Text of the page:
The Central Bank building in downtown Lexington is home to many of the city’s larger law firms and one of its biggest banks.
But its most celebrated and unique tenants don’t pay rent.
Lexington’s only known pair of peregrine falcons live on the roof of 300 West Vine Street. A little more than a month ago, the pair became parents to four fledglings — three males and one female. The Lexington pair are one of 17 known pairs of peregrine falcons in Kentucky.
Nationwide, the peregrine falcon population was nearly wiped out in the 1970s because of the widespread use of the pesticide DDT. After DDT was banned, falcon and other raptors began to come back.
The male and female pair are thought to be the same pair that had two chicks on top of the Vine Center last year — the first year in recent memory that a pair of falcons had chicks in Lexington. The Vine Center, 330 West Vine Street, was also where falcons were reintroduced in Kentucky between 1993 and 1999.
As the population inched back thanks largely to reintroduction, falcons were removed from the endangered species list in 1999.
A federal program to monitor falcon populations was discontinued in 2015, but the state continues to track the birds. It also tracks the state’s bald eagle population.
On Wednesday morning, Loren Taylor, a non-game avian biologist with Kentucky Fish and Wildlife, stood on the patio of the 21st floor of the Central Bank building and peered through binoculars to the roof several stories up at a wooden box placed there by fish and wildlife for the four fledglings.
One of the young male falcons was perched on the ledge, flexing and pumping its wings. That’s a good sign, Taylor said. The fledgling was building up its pectoral muscles so it could fly. Mom and Dad weren’t there. They had four mouths to feed and were probably out hunting, she said.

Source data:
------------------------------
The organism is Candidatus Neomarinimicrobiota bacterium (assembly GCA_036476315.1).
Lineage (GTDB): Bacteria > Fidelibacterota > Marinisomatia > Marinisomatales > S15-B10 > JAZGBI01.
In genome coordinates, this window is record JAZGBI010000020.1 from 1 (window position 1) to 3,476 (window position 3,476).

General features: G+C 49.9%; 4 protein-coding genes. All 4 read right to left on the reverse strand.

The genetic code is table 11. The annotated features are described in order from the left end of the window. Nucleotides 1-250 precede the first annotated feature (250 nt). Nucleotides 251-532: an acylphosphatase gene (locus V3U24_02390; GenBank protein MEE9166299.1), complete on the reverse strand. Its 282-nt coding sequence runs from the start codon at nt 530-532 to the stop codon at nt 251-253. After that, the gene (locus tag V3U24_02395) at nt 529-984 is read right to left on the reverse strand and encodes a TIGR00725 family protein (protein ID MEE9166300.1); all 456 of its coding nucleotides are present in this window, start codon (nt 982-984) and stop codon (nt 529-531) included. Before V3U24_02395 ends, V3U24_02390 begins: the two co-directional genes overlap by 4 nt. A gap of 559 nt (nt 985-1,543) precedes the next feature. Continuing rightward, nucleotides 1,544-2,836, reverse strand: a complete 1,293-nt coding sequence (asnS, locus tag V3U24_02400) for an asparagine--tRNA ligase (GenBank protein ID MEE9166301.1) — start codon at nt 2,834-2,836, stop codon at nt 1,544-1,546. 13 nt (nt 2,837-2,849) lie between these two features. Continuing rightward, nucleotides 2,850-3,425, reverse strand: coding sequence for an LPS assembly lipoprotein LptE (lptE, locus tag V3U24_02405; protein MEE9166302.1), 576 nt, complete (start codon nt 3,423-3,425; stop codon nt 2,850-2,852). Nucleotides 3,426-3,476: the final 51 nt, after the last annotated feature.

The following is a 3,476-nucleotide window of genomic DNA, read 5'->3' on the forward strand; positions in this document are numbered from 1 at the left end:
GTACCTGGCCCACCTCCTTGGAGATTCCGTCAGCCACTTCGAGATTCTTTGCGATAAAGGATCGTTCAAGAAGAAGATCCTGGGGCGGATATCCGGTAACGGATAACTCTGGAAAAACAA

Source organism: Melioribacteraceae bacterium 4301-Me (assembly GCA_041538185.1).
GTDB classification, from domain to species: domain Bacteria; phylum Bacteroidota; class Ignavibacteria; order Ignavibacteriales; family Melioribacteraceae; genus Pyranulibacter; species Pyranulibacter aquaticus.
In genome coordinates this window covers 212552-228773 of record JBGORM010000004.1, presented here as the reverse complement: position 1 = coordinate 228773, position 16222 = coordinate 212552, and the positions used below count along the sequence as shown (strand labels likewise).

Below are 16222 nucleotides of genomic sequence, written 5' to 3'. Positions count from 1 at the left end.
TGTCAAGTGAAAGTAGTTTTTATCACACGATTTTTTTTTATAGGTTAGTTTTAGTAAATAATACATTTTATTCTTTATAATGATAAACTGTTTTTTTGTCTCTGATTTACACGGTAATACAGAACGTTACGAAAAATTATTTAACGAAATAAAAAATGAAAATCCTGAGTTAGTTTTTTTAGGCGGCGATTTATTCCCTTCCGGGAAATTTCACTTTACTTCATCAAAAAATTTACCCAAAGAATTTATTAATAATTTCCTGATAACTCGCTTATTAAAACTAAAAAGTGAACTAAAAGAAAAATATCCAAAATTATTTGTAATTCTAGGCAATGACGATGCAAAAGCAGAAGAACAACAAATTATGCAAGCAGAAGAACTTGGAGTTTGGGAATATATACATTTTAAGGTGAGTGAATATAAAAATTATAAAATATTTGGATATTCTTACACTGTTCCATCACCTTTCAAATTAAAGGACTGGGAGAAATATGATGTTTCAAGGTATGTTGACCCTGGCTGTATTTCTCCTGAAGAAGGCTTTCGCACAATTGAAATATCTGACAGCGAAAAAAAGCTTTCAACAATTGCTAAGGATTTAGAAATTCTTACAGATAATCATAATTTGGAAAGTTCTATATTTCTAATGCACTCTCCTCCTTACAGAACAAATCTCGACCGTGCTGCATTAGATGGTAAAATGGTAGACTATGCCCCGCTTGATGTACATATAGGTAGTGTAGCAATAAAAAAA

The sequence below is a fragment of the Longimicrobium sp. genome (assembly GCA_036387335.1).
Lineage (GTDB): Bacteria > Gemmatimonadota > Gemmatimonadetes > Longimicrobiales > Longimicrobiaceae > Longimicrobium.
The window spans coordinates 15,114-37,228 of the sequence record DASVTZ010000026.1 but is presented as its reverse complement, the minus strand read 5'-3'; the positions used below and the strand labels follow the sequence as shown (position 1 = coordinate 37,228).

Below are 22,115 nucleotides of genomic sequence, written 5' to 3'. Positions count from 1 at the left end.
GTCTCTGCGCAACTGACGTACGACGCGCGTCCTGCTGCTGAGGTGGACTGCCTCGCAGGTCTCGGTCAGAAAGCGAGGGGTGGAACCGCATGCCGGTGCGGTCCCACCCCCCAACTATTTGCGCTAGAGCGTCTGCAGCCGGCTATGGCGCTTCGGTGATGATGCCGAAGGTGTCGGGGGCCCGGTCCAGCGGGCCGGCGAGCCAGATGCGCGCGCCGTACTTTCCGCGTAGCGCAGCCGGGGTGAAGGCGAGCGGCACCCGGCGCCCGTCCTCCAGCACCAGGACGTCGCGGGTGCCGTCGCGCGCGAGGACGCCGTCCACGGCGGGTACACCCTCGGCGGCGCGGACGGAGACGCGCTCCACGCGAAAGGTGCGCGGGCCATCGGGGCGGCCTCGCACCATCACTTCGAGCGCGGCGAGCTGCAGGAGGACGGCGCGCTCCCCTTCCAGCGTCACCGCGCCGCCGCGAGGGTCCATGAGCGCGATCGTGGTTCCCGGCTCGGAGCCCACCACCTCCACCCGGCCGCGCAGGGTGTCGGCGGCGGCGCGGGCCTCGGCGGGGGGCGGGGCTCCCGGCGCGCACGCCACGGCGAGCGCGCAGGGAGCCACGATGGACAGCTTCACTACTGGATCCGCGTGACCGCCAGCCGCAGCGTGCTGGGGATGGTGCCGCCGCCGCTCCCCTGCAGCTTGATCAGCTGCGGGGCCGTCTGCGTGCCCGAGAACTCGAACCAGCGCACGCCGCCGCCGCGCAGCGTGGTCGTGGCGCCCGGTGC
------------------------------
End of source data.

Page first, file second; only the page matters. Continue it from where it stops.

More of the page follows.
“They eat mostly pigeons here in Lexington,” she said.
That’s good news for downtown Lexington businesses — including Langley Properties, which owns the Central Bank building. Pigeon control can be costly.
But the commotion and activity on the patio — several stories down from the fledglings’ box— soon brought the new parents back to the Central Bank roof.
The mother — who comes from an area near Monaca, Pa. — came swooping down off the roof, darting at Taylor and others gathered on the patio.
“She’s a good mom,” Taylor said of the falcon she affectionately calls “Monaca.”
Monaca has become even more protective of her young, Taylor said. When Taylor visited Monaca and her newborns last year at the Vine Center, she was a little less aggressive. But she did use countermeasures to keep humans from her kids.
“She did poop on me once,” Taylor said, laughing. “Fortunately, I was wearing a hard hat, but it went everywhere.”
On Wednesday, Taylor was more focused on the male. The bands on his legs — placed on peregrine falcons for tracking purposes — are unique. Taylor wanted to make sure that this male was the same one that paired with Monaca last year. But falcons are fast — some have been clocked at more than 200 mph — and Taylor couldn’t see the band as the much-smaller male darted and dived around the patio to keep humans away from his four kids. On Wednesday, the flour fledglings were 36 days old.
So why nest on on top of Central Bank?
Falcons in the wild nest on top of cliffs, typically on the edges of rivers. The falcon population in Kentucky was once predominantly along the Ohio River, Taylor said. Most of the falcon pairs in Kentucky make nests on top of manmade structures: bridges, tall buildings and power plants. There is one pair in Kentucky that has moved to a cliff, Taylor said.
“Lexington’s pair is unique because they aren’t near water,” she said.
Falcons also don’t build nests. They typically make a dent in a hard, gravelly surface and place the eggs there. “That’s why they nest on the top of buildings; it’s because of the gravel roof,” Taylor said. Fish and wildlife staffers put the wooden boxes on the roof to give the fledglings more protection.
Will the four baby falcons stay in Lexington? Maybe find a mate and move to the Fifth/Third building?
Don’t bank on it, Taylor said.
Once falcons can fly, they don’t necessarily come back to the place they were born, she said: “Their nature is to disperse.”